Sometimes it pays to spend less time planning and more time doing.
Much of the popular advice about undertaking a new project advocates doing lots of planning. It’s important to ensure you align any new project with your life goal, so you know you’re undertaking it for the right reasons. You don’t want to get to the end and discover you feel empty and unfulfilled, having just successful completed your project.
Having said that, I have always found greater effectiveness comes from the actual “doing stage”, the experimenting bit, if you like. Getting your hands dirty, testing things out, failing and learning from that failure, tweaking and testing again. I find this way of working far more interesting and insightful.
Don’t get me wrong, having an outline plan is fine, a general direction to aim for, making sure you have an end goal that you truly want and believe in. The finishing line is important otherwise you’re like a rudderless boat floating around aimlessly and without any purpose and as a result little desire, or motivation to do anything constructively. Not having a sense of purpose takes the fun out of life. Human nature is inspired by ambition and striving, and as long as it’s done positively and without desiring power over others, or knocking others down, it’s a good thing. “A rising tide lifts all boats”.
Some years ago organisers did an interesting experiment where they pitched kindergarten children against MBA Harvard graduates and asked both groups to build the tallest structure they could within a time limit, using sticks, tape, and string, placing a marshmallow on top. The graduates took the task seriously, taking a highly analytical approach, debating how best to use the string, tape and sticks to achieve maximum altitude. For all the planning and construction, they ran out of time and were unsuccessful. The kindergarten children on the other hand, just got on with building, if it didn’t work they quickly tried something else, they got to give it a lot more tries than the graduates. They learned from their mistakes as they went along, instead of trying to figure out everything in advance. They won! They were more efficient in using the time they had available to them.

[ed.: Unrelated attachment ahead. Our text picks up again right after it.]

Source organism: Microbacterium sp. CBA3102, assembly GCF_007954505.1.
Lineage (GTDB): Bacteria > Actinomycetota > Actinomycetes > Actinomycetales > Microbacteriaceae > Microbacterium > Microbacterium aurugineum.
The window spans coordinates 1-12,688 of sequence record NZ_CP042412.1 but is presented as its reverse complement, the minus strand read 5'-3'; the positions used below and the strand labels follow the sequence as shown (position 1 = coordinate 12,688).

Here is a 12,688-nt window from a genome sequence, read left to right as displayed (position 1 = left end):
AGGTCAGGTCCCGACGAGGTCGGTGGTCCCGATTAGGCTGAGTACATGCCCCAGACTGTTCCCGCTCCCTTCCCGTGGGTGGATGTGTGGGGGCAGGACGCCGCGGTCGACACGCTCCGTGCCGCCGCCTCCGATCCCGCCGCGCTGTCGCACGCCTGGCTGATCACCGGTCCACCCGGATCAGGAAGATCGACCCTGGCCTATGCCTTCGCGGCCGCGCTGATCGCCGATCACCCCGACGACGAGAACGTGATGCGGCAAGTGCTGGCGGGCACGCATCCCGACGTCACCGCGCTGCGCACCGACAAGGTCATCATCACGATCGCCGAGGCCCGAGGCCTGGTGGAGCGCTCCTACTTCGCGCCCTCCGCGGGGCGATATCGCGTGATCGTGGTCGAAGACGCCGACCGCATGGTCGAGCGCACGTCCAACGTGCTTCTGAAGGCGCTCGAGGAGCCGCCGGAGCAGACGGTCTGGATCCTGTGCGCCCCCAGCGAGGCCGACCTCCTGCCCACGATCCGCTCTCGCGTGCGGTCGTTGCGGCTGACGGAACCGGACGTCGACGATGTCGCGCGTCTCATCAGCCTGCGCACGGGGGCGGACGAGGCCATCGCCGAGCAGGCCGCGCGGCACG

When it comes to making progress with a difficult task in uncertain conditions, there is no substitute for quickly trying things out to see what works. As soon as you think of a possible combination, try it to see how it will work.
In a rapidly changing world we must become better experimenters. Coming up with ideas, building and testing those ideas. With technological advancement it is often less expensive to try out your ideas than to figure out if you should try them out.